Then you have 1.66V of hysteresis: with R1 disconnected, it would require 500k to trigger the output, but it will not switch off until the resistance increases to 2M. Result: no jitter on the output, but it does require a judicious choice of R2 to make sure it will switch off. You can have too much of a good thing!
Variations in water purity can make the difference between it working or not - no wonder every piece of commercial equipment that needs to sense water level uses a float-switch.
 

sghioto

Joined Dec 31, 2017
1,473
Manufacturing tolerances really do exist, ignore them at your peril.
The component values were chosen with the chip I was actually using on the breadboard. I didn't just draw the circuit up without testing including the relay.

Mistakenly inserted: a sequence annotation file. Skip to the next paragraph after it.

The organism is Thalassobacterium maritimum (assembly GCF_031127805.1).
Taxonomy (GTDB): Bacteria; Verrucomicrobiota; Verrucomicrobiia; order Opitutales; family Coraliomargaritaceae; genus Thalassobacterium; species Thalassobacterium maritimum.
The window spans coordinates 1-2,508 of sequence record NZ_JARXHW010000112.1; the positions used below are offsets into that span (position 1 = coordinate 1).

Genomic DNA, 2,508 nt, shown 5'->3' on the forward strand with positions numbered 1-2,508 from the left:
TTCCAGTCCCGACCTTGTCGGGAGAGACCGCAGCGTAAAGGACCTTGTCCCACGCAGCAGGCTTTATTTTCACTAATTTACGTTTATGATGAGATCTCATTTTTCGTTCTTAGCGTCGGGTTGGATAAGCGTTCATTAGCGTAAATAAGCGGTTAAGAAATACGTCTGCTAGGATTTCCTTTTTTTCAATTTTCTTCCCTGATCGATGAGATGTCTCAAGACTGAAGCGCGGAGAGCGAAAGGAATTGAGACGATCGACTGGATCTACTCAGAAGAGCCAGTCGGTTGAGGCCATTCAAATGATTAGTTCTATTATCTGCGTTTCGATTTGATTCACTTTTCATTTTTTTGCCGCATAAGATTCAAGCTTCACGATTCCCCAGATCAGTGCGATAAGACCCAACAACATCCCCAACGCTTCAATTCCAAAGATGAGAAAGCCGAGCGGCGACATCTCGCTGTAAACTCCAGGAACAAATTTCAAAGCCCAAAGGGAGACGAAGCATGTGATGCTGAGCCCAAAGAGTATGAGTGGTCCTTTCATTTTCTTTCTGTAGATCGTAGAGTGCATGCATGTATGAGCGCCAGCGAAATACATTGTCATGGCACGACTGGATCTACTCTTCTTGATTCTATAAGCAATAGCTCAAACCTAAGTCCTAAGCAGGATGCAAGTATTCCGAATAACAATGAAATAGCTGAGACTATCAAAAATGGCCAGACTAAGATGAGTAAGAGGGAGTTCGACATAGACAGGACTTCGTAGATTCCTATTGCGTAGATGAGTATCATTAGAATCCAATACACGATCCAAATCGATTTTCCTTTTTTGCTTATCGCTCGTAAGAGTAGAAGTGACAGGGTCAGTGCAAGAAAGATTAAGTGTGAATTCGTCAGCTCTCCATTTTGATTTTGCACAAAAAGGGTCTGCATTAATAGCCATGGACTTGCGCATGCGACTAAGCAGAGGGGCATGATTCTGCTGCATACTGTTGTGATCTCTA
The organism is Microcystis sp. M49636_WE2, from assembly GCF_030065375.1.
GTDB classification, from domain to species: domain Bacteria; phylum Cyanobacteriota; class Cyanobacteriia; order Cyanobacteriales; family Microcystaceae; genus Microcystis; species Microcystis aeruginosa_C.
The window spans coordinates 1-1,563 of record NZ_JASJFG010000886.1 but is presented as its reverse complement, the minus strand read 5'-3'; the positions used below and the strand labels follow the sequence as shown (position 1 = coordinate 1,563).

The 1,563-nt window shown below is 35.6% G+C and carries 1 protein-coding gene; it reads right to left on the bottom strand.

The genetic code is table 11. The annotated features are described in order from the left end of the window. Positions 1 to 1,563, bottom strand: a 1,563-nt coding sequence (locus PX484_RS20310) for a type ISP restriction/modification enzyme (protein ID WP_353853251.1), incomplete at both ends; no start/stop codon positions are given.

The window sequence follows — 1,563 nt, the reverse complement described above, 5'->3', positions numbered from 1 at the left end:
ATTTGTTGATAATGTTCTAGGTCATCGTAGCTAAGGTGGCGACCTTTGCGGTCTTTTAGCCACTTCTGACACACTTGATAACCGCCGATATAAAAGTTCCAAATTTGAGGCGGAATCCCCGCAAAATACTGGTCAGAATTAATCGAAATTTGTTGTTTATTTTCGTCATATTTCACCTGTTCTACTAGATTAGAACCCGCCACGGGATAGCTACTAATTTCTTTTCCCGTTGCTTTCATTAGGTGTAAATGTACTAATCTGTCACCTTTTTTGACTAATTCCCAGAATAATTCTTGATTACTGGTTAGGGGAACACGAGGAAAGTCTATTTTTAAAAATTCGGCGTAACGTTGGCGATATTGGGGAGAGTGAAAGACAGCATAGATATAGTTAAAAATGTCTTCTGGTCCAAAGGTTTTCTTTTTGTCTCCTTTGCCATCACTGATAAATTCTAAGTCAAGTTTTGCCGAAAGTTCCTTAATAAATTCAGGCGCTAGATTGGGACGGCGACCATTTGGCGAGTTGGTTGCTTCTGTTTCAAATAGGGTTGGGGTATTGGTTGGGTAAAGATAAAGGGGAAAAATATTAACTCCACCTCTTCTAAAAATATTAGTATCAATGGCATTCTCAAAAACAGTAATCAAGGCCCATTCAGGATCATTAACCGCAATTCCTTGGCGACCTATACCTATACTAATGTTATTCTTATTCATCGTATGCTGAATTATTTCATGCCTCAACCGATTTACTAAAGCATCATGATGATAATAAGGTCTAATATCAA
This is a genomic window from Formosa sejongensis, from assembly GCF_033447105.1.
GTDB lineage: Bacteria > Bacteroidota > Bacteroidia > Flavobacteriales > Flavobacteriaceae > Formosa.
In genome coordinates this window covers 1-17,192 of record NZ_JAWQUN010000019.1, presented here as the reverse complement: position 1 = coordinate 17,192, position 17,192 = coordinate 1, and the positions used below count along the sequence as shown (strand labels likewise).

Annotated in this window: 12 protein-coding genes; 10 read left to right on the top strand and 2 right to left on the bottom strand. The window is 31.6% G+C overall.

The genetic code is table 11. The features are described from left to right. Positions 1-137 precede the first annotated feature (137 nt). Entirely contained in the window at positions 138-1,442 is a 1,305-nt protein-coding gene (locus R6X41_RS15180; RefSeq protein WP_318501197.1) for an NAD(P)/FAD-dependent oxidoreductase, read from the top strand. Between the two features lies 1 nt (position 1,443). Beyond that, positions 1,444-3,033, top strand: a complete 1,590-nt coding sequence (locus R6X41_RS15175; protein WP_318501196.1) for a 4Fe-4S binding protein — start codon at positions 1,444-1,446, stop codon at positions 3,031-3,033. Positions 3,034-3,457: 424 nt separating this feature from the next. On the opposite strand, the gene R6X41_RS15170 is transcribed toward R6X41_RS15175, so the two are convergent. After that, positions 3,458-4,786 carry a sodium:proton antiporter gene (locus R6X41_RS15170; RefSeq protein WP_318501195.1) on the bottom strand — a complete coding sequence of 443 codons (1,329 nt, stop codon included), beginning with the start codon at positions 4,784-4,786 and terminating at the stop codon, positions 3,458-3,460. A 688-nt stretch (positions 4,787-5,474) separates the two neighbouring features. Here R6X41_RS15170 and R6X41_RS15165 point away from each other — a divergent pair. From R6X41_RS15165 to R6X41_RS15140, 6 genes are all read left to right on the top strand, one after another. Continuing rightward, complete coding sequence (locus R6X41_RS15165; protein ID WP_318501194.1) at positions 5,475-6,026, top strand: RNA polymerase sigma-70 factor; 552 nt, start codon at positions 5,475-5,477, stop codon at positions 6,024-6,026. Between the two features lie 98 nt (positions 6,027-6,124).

Why are you so offended by my circuit suggestion?
IF you are convinced your suggestions on the 555 version are better then post a working schematic, don't just talk about it.
 

dendad

Joined Feb 20, 2016
3,602
For an irrigation water detector, I used an Arduino Pro Mini as it also sent a text message with battery, solar, temperature.........

But, the water sensing used a PWM output at 50% and capacitivly coupled that to a stainless steel probe. Another probe was capacitivly coupled to a rectifier and the resultant DC signal read to detect the water.
It is best to use AC for your probe, not DC, else electrolysis will cause problems.

A reading is done with no PWM running, then turn on the PWM and read again. That way, most noise is ignored.